Considering risks

  • Risks of HRT are determined by patent age at starting HRT and past medical history
  • Refer to secondary care before initiating HRT, where risks appear to outweigh benefit
Past medical historyHRT choices—decision-makingComment
MI, CVA, Stoke, VTE Transdermal estradiol does not significantly increase event risk

Transdermal estradiol always recommend if women with a pre-existing risk history

Oral estradiol increases risk event and not recommended unless there are no other pre-existing risk factors

Norethisterone (NET) may be associated with significant increased VTE risk
Oral estradiol is contraindicated in MI, CVA, Stoke, VTE history

Suspected coagulopathies should be assessed by a haematology specialist with an interest in HRT

NET not recommended as a first line progestogen
Migraine with aura Transdermal estradiol does not significantly increase event risk

Transdermal estradiol is always recommend in women with a pre-existing risk history 
Oral estradiol is contraindicated in history of migraine with aura 
Breast Cancer or other hormonal cancer Natural bioidentical progesterone has a non-significant breast cancer risk with HRT

Medroxyprogesterone (MPA) may be associated with significant increased breast cancer risk
Utrogestan, natural bioidentical progesterone is hormone of choice

MPA not recommended as a first line progestogen

Troubleshooting

  • Common problems with HRT are: uncontrolled symptoms, suboptimal estrogen replacement or irregular bleeding
  • Where problems cannot be resolved after trying alternative options, refer to a menopause specialist or appropriate clinical pathway 
ProblemConsiderActions
Osteopenia, Osteoporosis The younger the women at diagnosis the greater the risk of developing osteoporosis and increased morbidity

Confirmed low bone density should be actively treatment with a therapeutic estrogen replacement dose

Encourage Vitamin D, magnesium, Vitamin K supplements and weight bearing exercises 
Regular bone scans per guidance or as directed by the specialist

A serum estradiol of at least 250pmol/l is required to promote bone metabolism and reversal of bone loss – change estradiol dose and brand as required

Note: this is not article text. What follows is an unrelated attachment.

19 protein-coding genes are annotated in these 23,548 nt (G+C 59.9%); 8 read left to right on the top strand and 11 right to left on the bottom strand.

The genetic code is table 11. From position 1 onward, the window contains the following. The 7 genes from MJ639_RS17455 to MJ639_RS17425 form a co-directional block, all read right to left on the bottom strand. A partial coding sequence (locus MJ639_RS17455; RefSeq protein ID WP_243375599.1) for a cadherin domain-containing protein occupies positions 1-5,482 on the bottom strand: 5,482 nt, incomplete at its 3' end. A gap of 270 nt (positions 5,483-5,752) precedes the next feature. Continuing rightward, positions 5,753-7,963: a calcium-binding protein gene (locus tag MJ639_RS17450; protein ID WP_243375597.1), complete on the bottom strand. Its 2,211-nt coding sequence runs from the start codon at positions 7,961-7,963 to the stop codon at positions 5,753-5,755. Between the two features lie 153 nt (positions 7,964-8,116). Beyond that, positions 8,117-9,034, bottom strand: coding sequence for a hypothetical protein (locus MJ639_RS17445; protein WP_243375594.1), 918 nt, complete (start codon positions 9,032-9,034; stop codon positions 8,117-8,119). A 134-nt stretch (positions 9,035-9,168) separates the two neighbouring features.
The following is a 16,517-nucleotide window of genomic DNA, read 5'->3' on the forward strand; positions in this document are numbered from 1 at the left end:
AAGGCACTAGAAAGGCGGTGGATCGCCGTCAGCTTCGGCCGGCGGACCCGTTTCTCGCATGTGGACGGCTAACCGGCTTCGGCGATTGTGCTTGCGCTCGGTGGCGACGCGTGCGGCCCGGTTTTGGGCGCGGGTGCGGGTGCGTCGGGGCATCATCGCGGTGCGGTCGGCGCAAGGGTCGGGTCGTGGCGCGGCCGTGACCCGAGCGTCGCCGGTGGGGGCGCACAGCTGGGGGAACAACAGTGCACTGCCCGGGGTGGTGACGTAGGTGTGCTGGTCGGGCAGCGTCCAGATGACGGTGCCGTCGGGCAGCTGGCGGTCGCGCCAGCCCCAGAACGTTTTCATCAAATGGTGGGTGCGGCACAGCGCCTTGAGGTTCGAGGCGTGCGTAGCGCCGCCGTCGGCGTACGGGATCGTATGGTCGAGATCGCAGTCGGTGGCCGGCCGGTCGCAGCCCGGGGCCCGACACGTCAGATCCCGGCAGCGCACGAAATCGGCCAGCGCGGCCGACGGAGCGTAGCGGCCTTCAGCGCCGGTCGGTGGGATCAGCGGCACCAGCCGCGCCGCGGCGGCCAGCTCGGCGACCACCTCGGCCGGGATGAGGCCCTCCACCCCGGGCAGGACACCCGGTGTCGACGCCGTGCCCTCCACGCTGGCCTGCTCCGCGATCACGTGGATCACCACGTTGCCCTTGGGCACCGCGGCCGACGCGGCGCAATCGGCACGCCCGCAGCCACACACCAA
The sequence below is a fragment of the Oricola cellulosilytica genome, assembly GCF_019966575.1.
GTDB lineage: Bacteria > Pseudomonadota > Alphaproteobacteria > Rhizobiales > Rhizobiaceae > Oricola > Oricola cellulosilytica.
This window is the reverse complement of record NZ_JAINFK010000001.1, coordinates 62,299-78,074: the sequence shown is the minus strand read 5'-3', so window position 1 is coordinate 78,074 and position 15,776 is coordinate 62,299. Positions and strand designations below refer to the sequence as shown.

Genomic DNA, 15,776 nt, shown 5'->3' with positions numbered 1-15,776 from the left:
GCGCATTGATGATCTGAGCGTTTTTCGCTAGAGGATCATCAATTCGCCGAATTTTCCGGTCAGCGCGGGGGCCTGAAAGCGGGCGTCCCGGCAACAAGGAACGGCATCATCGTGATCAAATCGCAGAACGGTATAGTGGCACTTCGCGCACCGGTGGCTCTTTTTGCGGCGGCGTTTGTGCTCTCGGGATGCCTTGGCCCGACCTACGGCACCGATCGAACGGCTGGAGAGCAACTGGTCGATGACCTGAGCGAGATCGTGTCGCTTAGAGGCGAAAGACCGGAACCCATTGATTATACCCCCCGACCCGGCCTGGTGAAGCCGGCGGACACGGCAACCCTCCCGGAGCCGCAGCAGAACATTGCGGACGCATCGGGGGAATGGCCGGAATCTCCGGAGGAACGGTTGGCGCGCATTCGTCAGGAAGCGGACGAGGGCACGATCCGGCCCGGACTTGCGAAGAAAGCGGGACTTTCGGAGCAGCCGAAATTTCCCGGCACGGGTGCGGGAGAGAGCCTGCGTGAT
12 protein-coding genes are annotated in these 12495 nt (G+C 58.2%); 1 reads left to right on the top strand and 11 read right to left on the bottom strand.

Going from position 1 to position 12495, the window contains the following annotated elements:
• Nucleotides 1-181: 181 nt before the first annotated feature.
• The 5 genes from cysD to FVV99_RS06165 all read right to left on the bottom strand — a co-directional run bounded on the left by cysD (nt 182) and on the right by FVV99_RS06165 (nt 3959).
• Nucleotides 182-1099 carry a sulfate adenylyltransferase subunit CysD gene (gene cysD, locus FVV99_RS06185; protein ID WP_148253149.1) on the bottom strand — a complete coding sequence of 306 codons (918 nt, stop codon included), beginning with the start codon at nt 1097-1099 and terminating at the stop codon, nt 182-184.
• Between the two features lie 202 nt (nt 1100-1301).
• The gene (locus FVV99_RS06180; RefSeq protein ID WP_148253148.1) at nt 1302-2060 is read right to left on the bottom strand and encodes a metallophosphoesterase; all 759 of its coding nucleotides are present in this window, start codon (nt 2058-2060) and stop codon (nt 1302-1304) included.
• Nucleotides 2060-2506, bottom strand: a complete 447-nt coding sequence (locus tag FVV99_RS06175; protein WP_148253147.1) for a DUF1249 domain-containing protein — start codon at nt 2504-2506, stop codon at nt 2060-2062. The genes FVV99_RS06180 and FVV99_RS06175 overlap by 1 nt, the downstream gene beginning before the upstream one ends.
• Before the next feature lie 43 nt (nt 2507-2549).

Refer to rheumatology if HRT is optimised but bone health not improving

Refer to menopause clinic if HRT is not optimised and bone health not improving
Hormonal (catamenial) depression and anxiety in perimenopausal or postmenopausal women Antidepressants are not recommended as first line treatment in the NICE guideline

Effective HRT will alleviate hormonal depression by replacing stable physiological hormone levels and equilibrium

Endogenous depression should be managed separately
Hormonal depression is best relieved with good stable estrogen replacement

The effective dose replacement is individual and the maximum licensed dose and alternative brands should be tried

High estrogen levels are often required, between 400-600pmol/l and referral to secondary care indicated if off licences dose of estrogen needed
Progesterone intolerance The development of progestogenic side effects often describe as PMS

A common limiting factor with the HRT, COCP, POP and IUS

There is usually at least 1 progestogen replacement that will be tolerated

Utrogestan is least likely to case side-effects and may be used off label per vagina to limit this effect 
Due to their synthetic nature, the COCP or POP are not usually effective, often worsening depressive symptoms

Androgenic progestogens eg NET are more likely to precipitate side effects and reduce adherence

Natural bioidentical progesterone is least likely to precipitate side effects and can be used per vagina (off label)

The Mirena (licenced use) or Jaydess and Kyleena (off label) are excellent options due to low systemic effects

Contraception needs must be advised
PMS and PMDD See:

Hormonal (catamenial) depression and anxiety – in perimenopausal or postmenopausal women

Progesterone intolerance
Refer to the National Association of Premenstrual Syndrome guidelines (NAPS). A national support network for women with PMS/PMDD with evidence base treatment guidelines and patient support

Resistant PMS may require cycle suppression with GnRHa or ultimately surgery

Women with a history or mental health disorders must have had a recent review to assess their suicidal risk, prior to referral
Irregular bleeding on a sequential combined HRT(intact uterus) A sequential combined HRT is only suitable for women who are perimenopausal or still having regular menstrual cycles

The licenced dose and duration of use should be adhered to when taking progestogen or progesterone

A lower dose or shorter duration increases the risk of irregular bleeding and potential for endometrial hyperplasia

Missing doses causes irregular bleeding as may undiagnosed pathology

Some women will have been advised to use an off label regimen by the specialist and may develop irregular bleeding

All irregular bleeding should be investigated if continues beyond 4-6 months
A timed ultrasound scan after an induced bleed is advised

The endometrial result should about 5mm or less although there is no standard in menstruating women

Any abnormal pathology eg endometrial polyp, should be followed up according to your local care pathway